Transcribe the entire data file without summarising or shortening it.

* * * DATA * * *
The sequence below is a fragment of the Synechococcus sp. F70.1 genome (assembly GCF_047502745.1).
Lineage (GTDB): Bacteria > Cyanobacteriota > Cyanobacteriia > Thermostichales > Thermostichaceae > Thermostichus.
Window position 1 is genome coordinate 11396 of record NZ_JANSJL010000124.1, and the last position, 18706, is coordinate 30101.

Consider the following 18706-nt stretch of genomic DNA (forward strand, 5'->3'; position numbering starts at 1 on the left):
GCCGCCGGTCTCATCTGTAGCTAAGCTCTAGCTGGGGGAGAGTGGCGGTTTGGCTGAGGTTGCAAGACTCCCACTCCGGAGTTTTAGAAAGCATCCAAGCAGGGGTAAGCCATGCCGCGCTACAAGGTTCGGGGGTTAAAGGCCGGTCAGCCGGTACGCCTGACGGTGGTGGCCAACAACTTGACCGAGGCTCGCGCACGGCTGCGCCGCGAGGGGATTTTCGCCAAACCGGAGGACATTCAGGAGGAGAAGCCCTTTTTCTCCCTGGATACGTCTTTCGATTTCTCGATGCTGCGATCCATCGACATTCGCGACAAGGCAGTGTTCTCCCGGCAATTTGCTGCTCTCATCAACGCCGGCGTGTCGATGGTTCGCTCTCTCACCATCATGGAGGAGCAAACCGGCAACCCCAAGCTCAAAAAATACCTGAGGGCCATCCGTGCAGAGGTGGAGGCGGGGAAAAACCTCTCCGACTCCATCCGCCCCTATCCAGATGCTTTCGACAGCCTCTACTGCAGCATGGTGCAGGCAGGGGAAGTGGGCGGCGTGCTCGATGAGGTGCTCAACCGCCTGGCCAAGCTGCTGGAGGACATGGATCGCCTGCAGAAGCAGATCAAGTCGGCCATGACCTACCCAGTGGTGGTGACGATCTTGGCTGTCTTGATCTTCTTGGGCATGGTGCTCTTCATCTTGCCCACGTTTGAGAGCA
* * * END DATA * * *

The sequence below is a fragment of the Synechococcus sp. F70.1 genome (assembly GCF_047502745.1).
Lineage (GTDB): Bacteria > Cyanobacteriota > Cyanobacteriia > Thermostichales > Thermostichaceae > Thermostichus.
Window position 1 is genome coordinate 11396 of record NZ_JANSJL010000124.1, and the last position, 18706, is coordinate 30101.

Consider the following 18706-nt stretch of genomic DNA (forward strand, 5'->3'; position numbering starts at 1 on the left):
GCCGCCGGTCTCATCTGTAGCTAAGCTCTAGCTGGGGGAGAGTGGCGGTTTGGCTGAGGTTGCAAGACTCCCACTCCGGAGTTTTAGAAAGCATCCAAGCAGGGGTAAGCCATGCCGCGCTACAAGGTTCGGGGGTTAAAGGCCGGTCAGCCGGTACGCCTGACGGTGGTGGCCAACAACTTGACCGAGGCTCGCGCACGGCTGCGCCGCGAGGGGATTTTCGCCAAACCGGAGGACATTCAGGAGGAGAAGCCCTTTTTCTCCCTGGATACGTCTTTCGATTTCTCGATGCTGCGATCCATCGACATTCGCGACAAGGCAGTGTTCTCCCGGCAATTTGCTGCTCTCATCAACGCCGGCGTGTCGATGGTTCGCTCTCTCACCATCATGGAGGAGCAAACCGGCAACCCCAAGCTCAAAAAATACCTGAGGGCCATCCGTGCAGAGGTGGAGGCGGGGAAAAACCTCTCCGACTCCATCCGCCCCTATCCAGATGCTTTCGACAGCCTCTACTGCAGCATGGTGCAGGCAGGGGAAGTGGGCGGCGTGCTCGATGAGGTGCTCAACCGCCTGGCCAAGCTGCTGGAGGACATGGATCGCCTGCAGAAGCAGATCAAGTCGGCCATGACCTACCCAGTGGTGGTGACGATCTTGGCTGTCTTGATCTTCTTGGGCATGGTGCTCTTCATCTTGCCCACGTTTGAGAGCA